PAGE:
Lakki Marwat outrage

How are the terrorists to be tackled?

The killing of six policemen, including a sub-inspector, when they were out on patrol in Lakki Marwat, when their vehicle came under fire on Thursday, shows that terrorism is far from being defeated. The incident, which shocked the entire nation, was condemned by all sections of the political spectrum, with KP Chief Minister’s direction to the IGP, telling him to arrest the culprits, smacking of the treating the matter as something of a routine occurrence.

Not only does this incident show that terrorism is alive and well, as there has been no peace dividend for Pakistan from the Taliban takeover of Afghanistan, but it is actually spreading, with Lakki Marwat not previously being the venue of terrorist activity. The failure to predict this attack, and thus prevent it, must be accepted by the intelligence agencies as their responsibility. That is what they are there for, not engage in the political manipulation they are notorious for. In this context, the state’s negotiations with the Tehrik-e-Taliban Pakistan remain shrouded in mystery, obscured by a lack of accountability to Parliament. Though the TTP has not claimed responsibility for the Lakki Marwat attack, it is a strong possibility that it carried it out. If nothing else, an investigation should allocate responsibility. However, it should also not be lost sight of, that this was a blatant attack on state power, in an area not known to be particularly restive. It also indicates that the police does not train its personnel right. The possibility of the police’s patrolling habits being known needs to be investigated.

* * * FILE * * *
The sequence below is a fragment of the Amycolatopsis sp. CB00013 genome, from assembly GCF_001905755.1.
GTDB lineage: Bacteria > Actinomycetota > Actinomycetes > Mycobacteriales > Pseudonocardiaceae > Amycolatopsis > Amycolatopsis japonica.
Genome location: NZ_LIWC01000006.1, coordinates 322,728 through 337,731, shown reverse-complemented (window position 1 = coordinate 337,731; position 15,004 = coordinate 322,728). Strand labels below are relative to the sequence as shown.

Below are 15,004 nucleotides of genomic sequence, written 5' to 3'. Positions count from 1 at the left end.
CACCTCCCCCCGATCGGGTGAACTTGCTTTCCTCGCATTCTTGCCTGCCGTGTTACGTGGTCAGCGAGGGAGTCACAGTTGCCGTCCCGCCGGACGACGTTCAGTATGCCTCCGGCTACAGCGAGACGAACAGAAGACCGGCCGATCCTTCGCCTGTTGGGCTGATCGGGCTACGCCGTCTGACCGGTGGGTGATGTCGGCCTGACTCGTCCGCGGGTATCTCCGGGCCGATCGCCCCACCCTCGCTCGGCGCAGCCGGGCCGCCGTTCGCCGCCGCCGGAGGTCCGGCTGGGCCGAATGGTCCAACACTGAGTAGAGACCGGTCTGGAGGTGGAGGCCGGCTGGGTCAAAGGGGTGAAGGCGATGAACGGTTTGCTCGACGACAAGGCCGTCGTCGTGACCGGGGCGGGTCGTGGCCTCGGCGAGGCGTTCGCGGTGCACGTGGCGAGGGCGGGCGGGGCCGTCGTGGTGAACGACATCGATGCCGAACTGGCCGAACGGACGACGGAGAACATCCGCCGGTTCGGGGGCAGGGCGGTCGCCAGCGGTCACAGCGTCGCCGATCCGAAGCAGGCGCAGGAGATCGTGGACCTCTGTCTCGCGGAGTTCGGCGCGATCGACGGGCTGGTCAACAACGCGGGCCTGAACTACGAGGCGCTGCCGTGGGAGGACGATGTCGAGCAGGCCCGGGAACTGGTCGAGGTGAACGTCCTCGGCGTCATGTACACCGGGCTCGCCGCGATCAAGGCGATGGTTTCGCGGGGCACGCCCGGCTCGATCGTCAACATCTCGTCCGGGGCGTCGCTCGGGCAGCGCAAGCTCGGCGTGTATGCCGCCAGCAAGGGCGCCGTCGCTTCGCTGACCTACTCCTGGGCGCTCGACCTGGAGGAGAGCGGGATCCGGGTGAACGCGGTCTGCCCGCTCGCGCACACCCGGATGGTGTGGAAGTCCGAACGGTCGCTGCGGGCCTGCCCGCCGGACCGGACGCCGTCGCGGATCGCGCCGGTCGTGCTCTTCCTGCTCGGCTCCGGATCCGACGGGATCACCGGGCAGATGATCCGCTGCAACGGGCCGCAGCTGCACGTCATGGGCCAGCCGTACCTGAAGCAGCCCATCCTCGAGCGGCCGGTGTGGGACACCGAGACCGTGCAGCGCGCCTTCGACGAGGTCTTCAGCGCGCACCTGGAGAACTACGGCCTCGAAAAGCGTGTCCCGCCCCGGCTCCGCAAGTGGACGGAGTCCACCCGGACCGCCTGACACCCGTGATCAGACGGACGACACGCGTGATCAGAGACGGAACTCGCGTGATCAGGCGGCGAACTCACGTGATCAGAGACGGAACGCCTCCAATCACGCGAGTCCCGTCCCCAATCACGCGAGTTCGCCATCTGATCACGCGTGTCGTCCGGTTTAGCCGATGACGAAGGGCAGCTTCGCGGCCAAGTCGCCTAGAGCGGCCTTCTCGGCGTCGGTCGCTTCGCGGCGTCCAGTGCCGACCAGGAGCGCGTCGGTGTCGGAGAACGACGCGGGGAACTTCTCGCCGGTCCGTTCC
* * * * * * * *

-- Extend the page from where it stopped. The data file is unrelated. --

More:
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However, perhaps the most important lesson of the whole episode is that the attitude of business as usual, and of sweeping the whole mess under the carpet in the hope that time will prove the greatest healer, cannot be kept up. There is a need for some out-of-the-box thinking, for some new approaches, if the problem is to be contained. It is perhaps too much at this point to ask for an elimination of the problem; even containment seems beyond what is happening at present. That six lives have been lost is bad enough, but that the lives were of policemen, shows that the writ of the state is under threat. It is perhaps the least of the problems that the KP government is preparing for the PTI Long March, or that the KP police is performing guard duty for PTI chief Imran Khan in Lahore; worse is the central and KP governments, which should be coordinating closely, are at daggers drawn.

Editorial
The Editorial Department of Pakistan Today can be contacted at: [email protected]

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